Analysing the English Collections at the Pitt Rivers Museum

Henry Balfour 1998.356.17.1

Henry Balfour 1998.356.17.1

Balfour and the definition of Savages

Alison Petch,
Researcher 'The Other Within' project

In Balfour's book 'The Evolution of Decorative Art: An essay upon its origin and development as illustrated by the art of modern races of mankind. [London: Rivington, Percival and Co.] published in 1893, Balfour concludes the preface by explaining why he has used the term 'savage':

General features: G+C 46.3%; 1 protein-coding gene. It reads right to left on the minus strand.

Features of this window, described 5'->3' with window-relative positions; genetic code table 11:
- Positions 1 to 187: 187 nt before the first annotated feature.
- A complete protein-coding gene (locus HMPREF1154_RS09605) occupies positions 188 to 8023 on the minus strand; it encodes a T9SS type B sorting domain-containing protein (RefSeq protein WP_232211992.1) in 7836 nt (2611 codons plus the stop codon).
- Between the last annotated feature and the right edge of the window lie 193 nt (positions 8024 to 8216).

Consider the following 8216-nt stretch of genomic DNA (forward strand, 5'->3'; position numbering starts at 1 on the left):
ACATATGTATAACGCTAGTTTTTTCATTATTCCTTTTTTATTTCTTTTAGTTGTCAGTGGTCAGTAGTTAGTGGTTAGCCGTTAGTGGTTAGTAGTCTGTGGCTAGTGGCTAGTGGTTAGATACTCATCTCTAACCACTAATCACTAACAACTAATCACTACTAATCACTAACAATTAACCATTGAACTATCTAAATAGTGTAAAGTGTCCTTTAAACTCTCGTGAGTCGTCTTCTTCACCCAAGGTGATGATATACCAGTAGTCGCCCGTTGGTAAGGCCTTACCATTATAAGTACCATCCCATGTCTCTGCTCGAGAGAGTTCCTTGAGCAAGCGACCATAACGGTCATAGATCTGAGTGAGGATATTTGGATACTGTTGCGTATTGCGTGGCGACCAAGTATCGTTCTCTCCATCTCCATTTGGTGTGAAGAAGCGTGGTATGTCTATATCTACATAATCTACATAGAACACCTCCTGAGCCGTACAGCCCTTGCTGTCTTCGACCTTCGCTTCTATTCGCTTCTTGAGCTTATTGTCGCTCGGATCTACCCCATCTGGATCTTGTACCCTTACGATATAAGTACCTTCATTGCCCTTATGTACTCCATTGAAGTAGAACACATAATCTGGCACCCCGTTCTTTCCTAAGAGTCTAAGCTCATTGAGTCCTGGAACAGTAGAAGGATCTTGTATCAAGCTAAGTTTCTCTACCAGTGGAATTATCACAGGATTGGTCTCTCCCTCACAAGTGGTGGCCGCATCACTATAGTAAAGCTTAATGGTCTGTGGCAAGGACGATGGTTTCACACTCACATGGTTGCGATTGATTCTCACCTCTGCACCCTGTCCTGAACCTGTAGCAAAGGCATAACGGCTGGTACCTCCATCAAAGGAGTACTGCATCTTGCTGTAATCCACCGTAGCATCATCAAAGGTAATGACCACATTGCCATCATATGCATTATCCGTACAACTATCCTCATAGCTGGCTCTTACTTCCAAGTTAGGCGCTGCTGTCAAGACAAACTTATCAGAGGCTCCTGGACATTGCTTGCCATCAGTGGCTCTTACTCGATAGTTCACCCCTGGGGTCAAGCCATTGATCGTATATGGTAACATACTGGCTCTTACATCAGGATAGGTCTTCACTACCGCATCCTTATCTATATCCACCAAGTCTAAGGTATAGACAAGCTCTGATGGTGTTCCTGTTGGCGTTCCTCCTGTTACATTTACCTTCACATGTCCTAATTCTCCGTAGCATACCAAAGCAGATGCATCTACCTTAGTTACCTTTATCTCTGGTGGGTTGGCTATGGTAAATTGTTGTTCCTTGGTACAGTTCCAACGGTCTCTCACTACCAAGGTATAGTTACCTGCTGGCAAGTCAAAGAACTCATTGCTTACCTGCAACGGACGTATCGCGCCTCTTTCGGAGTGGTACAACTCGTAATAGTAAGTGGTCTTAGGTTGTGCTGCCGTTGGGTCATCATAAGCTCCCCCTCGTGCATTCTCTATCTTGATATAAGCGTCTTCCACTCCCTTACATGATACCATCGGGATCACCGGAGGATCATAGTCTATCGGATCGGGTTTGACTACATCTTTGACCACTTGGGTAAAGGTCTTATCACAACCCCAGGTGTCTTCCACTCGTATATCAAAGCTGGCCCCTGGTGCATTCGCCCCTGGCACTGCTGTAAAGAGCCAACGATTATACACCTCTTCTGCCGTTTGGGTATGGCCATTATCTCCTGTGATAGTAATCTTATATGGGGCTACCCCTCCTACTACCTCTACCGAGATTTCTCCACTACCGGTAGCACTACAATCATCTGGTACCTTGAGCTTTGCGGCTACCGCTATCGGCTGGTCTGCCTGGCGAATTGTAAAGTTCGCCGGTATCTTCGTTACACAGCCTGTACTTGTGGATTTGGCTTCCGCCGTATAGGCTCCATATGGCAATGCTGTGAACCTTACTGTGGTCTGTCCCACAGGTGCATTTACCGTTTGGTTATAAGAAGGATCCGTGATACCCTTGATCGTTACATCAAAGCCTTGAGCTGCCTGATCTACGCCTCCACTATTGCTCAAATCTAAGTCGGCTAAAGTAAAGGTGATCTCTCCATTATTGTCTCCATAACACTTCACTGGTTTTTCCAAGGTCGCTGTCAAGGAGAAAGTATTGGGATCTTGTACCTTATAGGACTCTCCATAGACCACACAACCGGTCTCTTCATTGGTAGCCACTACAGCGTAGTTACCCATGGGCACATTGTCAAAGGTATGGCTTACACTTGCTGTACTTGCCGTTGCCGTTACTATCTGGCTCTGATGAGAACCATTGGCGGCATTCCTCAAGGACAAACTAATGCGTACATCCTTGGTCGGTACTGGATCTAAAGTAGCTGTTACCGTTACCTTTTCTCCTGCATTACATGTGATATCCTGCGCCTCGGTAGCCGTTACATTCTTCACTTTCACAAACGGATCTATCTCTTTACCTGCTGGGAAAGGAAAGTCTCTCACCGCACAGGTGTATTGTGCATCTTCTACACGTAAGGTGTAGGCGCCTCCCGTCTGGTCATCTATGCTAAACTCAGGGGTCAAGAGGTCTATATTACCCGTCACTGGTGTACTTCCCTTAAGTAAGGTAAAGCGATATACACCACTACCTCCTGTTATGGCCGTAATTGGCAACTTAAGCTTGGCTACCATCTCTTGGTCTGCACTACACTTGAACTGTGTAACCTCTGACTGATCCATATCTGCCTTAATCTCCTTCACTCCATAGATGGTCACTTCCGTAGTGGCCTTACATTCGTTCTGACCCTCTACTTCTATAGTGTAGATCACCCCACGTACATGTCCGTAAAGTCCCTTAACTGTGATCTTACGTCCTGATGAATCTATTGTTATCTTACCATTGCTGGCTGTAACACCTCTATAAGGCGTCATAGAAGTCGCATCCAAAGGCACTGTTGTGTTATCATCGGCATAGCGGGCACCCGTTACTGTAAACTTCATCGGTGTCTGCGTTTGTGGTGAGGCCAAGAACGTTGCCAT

I have in the course of the following pages frequently to use the term 'Savage' as applied to the more lowly cultured races of mankind. In doing so I am merely using a commonly accepted term for want of a better. I do it under protest, as the word is very unsatisfactory whether taken in the light of its modern significance, which would ascribe 'ferocity' to many inoffensive peoples, to whose nature it is wholly strange except when introduced to them by civlised invaders; or whether considered according to its original meaning, i.e. living in woods or forests (Fr. sauvage, It. selvaggio, from Lat. silva, a wood), as in this case its inappropriateness is manifest when it is applied to such races as the Esquimaux, for whom forests can exist only in ecstatic dreams, and with whom drift-wood has to be substituted for growing timber. The French expression 'naturel' is far preferable, but our equivalent 'child of nature' is too unwieldly for general use, and the single word 'natural' is out of the question from its unfortunate significance of crazy in some of our northern dialects. [pp. ix-x]